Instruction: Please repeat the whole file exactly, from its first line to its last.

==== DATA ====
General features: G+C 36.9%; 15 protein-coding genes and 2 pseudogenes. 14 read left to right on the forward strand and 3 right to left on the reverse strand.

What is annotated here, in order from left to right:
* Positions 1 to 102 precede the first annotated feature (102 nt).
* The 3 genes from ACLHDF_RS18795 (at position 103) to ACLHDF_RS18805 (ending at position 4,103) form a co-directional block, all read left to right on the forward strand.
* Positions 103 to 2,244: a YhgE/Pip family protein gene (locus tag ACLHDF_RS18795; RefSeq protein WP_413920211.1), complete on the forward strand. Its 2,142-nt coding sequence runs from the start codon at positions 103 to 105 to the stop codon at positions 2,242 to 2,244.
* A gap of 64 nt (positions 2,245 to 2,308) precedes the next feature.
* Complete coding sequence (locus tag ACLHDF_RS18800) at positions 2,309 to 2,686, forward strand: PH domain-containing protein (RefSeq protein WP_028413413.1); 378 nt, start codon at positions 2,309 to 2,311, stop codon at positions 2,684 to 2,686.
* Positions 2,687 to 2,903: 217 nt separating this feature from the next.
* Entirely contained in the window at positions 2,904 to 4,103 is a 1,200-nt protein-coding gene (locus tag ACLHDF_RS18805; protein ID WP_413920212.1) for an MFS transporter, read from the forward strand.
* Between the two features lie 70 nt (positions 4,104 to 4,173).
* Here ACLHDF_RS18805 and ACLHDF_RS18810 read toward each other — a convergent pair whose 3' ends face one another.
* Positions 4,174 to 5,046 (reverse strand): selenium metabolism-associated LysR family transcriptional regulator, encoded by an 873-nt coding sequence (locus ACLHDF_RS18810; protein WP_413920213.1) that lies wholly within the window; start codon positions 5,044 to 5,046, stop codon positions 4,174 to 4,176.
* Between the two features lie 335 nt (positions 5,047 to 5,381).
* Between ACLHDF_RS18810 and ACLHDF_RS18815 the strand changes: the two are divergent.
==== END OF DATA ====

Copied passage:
General features: G+C 36.9%; 15 protein-coding genes and 2 pseudogenes. 14 read left to right on the forward strand and 3 right to left on the reverse strand.

What is annotated here, in order from left to right:
* Positions 1 to 102 precede the first annotated feature (102 nt).
* The 3 genes from ACLHDF_RS18795 (at position 103) to ACLHDF_RS18805 (ending at position 4,103) form a co-directional block, all read left to right on the forward strand.
* Positions 103 to 2,244: a YhgE/Pip family protein gene (locus tag ACLHDF_RS18795; RefSeq protein WP_413920211.1), complete on the forward strand. Its 2,142-nt coding sequence runs from the start codon at positions 103 to 105 to the stop codon at positions 2,242 to 2,244.
* A gap of 64 nt (positions 2,245 to 2,308) precedes the next feature.
* Complete coding sequence (locus tag ACLHDF_RS18800) at positions 2,309 to 2,686, forward strand: PH domain-containing protein (RefSeq protein WP_028413413.1); 378 nt, start codon at positions 2,309 to 2,311, stop codon at positions 2,684 to 2,686.
* Positions 2,687 to 2,903: 217 nt separating this feature from the next.
* Entirely contained in the window at positions 2,904 to 4,103 is a 1,200-nt protein-coding gene (locus tag ACLHDF_RS18805; protein ID WP_413920212.1) for an MFS transporter, read from the forward strand.
* Between the two features lie 70 nt (positions 4,104 to 4,173).
* Here ACLHDF_RS18805 and ACLHDF_RS18810 read toward each other — a convergent pair whose 3' ends face one another.
* Positions 4,174 to 5,046 (reverse strand): selenium metabolism-associated LysR family transcriptional regulator, encoded by an 873-nt coding sequence (locus ACLHDF_RS18810; protein WP_413920213.1) that lies wholly within the window; start codon positions 5,044 to 5,046, stop codon positions 4,174 to 4,176.
* Between the two features lie 335 nt (positions 5,047 to 5,381).
* Between ACLHDF_RS18810 and ACLHDF_RS18815 the strand changes: the two are divergent.